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Court of Appeal: test for employment tribunal's jurisdiction does not include comparison of different legal systems

Out-Law News | 24 Sep 2014 | 12:20 pm | 3 min. read

The test for whether the UK employment tribunal has jurisdiction to hear an unfair dismissal claim from somebody who lives and works abroad should not include a comparison of the relative merits of the different employment laws that could apply, the Court of Appeal has found.

Satpal Dhunna had been employed by the UK subsidiary of CreditSights Ltd, a US-registered company. Although he originally worked in London, he was working in Dubai when he was dismissed from an office which was considered by the company to be "a branch or representative office of London". Restoring the employment tribunal's original ruling, the Court of Appeal said that the only test was one of "sufficiently strong connection" between the employee and the UK.

In his leading judgment, Lord Justice Rimer said that there was "no support" in previous case law for "a comparison of the merits of the local employment law of the employee's workplace at the time of his dismissal with that of the employment law applicable in Great Britain".

"The general rule is that an employee who is working or based abroad at the time of his dismissal will not be within the territorial jurisdiction of [the Employment Rights Act], but that exceptionally he may be if he has 'much stronger connections both with Great Britain and with British employment law than with any other system of law'," he said.

"The relative merits of any competing systems of law have, however, no part in the inquiry … Why should they? The object of the exercise is not to decide which system of law is more or less favourable to the employee: it cannot realistically have been parliament's intention that the 'general rule' in relation to expatriate employees should be regarded as ousted in any case in which the local employment law is less favourable to the employee than British employment law," he said.

Dhunna started working for CreditSights in London in January 2006, at a time when the firm and its US parent company had only two offices between them but dealt with clients around the world. In 2008, he began working with Middle Eastern, Asian and African clients exclusively in anticipation of his move to a planned Dubai office, which opened in 2009. Dhunna formally transferred to the Dubai office in October 2009, but was dismissed for alleged gross misconduct in May 2010. The UK-based company played no part in the dismissal decision.

Dhunna raised a claim with the employment tribunal in London under section 94 of the Employment Rights Act (ERA), which gives employees the right not to be unfairly dismissed. Although the ERA does not contain any geographic limitations, the UK courts held in 2006 that some territorial limitation into the jurisdiction of an employment tribunal had to be implied. This was because it was "inconceivable that parliament intended the [ERA] to confer rights upon employees working in foreign countries and having no connection with Great Britain".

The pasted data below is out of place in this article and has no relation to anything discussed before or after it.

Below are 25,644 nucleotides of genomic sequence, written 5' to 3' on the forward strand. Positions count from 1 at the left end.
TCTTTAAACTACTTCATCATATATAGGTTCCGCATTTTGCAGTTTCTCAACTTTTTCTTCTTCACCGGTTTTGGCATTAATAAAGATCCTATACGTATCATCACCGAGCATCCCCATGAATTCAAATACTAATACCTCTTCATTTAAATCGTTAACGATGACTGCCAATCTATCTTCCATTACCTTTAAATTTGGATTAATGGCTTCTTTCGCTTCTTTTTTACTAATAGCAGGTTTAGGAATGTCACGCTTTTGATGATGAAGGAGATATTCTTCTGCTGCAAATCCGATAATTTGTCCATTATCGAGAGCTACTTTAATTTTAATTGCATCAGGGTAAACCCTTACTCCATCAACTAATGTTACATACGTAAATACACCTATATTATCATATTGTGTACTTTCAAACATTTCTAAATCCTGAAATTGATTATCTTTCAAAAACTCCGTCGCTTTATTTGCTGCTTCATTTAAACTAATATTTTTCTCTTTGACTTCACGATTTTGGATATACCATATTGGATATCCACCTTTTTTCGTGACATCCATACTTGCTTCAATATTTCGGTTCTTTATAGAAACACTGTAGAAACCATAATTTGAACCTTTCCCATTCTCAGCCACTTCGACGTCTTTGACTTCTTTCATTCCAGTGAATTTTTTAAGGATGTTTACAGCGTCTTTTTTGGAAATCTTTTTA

The employment tribunal judge dismissed Dhunna's claims on the grounds that his work in Dubai was not "as a representative of a business conducted in the UK" and that his connection with the London office was "only as a matter of administrative convenience". His decision was overturned by the employment appeal tribunal (EAT); the judge of which said that three cases which had been decided in the interim made it clear that the tribunal judge should have carried out a "comparative exercise".

At the Court of Appeal, Lord Justice Rimer said that although some form of comparative exercise was required where the person making the claim was "employed wholly abroad", this should be limited to a comparison of the connections between that person and the two legal systems.

"The fact that Mr Dhunna was engaged under an English contract of employment by a company incorporated in England and Wales might be thought to be a compelling factor in his favour," he said. "But it is not; Lord Hoffman made it clear in [the 2006 case] that what counts is whether or not the employee was working in Great Britain at the time of his dismissal, rather than what was contemplated when his employment contract was made, and [the tribunal judge] would not have overlooked that."

"Whilst I recognise that [the tribunal judge] did not formally explain that he was carrying out any comparative exercise, I agree with [CreditSights] that his reasons reflected a full, careful and sufficient assessment of the facts so far as they related to the competing pulls of the different jurisdictions in play such as to enable him to carry out the required evaluation of whether or not Mr Dhunna had established a sufficiently strong connection with Great Britain and British employment law to except himself from the general rule. In substance, he carried out a sufficient comparative exercise," he said.